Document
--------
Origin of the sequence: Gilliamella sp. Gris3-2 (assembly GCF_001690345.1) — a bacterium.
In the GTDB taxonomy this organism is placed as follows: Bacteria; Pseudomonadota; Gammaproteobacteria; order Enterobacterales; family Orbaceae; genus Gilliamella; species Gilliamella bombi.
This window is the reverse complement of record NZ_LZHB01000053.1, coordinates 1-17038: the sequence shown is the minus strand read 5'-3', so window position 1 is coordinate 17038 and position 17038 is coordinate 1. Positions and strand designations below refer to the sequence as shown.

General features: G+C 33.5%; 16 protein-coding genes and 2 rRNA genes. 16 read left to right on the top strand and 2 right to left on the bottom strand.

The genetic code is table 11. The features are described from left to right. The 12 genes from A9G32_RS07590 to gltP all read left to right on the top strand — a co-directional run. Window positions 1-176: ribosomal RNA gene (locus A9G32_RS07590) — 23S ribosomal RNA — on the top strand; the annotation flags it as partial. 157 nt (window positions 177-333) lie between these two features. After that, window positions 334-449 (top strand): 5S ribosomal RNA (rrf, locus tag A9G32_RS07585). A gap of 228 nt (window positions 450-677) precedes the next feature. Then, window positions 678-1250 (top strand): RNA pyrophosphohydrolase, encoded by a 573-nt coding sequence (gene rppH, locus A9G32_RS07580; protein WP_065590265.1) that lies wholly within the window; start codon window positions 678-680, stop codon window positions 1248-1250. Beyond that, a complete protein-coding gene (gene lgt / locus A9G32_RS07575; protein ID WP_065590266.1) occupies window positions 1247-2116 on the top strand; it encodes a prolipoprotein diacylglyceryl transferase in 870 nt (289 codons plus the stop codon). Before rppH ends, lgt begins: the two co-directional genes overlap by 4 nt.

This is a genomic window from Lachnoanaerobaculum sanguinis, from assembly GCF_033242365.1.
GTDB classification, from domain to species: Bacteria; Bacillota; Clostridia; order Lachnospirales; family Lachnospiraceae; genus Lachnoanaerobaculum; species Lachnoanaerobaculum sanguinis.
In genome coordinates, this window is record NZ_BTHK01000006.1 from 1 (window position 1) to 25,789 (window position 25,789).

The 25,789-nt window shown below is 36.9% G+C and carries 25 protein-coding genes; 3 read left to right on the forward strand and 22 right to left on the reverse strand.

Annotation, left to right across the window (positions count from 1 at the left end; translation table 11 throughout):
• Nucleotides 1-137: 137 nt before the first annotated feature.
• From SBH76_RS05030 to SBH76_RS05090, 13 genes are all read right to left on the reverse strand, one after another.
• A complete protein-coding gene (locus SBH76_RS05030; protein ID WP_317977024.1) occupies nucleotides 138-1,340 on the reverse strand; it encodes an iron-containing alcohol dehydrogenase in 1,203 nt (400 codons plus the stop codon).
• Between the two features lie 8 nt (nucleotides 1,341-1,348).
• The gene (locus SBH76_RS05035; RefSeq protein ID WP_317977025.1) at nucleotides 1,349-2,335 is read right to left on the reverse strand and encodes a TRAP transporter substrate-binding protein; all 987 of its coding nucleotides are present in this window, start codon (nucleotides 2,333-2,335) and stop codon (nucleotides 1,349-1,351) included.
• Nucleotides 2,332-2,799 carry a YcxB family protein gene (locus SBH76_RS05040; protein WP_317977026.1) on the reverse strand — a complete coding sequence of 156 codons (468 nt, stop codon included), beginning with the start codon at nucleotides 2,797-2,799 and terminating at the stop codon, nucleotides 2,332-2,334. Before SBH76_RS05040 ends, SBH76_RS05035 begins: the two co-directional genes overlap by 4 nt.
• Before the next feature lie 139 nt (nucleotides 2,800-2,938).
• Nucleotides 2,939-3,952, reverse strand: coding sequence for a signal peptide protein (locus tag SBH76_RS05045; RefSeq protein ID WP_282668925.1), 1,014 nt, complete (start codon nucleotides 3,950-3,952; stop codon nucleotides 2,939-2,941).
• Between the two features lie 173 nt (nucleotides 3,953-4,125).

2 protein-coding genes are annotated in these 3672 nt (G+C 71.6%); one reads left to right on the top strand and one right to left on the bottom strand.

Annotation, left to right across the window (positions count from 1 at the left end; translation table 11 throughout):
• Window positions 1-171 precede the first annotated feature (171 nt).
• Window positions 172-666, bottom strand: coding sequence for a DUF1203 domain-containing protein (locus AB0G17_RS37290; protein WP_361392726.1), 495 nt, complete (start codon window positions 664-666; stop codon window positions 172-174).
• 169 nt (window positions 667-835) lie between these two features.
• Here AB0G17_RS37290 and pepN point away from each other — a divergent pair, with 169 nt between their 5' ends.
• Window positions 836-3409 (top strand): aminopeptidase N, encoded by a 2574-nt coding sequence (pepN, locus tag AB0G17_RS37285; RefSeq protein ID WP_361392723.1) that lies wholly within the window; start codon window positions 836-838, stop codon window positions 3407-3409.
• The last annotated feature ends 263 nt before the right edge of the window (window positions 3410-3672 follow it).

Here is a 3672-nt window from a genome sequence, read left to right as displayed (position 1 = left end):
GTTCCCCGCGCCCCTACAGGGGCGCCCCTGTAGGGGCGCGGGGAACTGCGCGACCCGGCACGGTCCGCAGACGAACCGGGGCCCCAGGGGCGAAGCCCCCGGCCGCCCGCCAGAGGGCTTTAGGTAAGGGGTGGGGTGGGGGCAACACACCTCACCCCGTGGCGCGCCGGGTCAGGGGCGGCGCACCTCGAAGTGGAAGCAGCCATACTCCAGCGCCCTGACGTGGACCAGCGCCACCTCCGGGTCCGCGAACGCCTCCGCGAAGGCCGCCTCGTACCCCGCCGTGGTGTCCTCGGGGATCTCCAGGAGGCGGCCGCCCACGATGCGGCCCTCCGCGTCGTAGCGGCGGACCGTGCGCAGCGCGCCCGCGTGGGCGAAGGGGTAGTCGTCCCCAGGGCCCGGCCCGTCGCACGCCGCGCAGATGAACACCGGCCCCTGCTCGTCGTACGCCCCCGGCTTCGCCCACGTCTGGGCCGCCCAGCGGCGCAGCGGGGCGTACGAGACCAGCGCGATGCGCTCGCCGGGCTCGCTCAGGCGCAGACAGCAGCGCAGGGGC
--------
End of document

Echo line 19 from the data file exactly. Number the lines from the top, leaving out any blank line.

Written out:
• Between the two features lie 173 nt (nucleotides 3,953-4,125).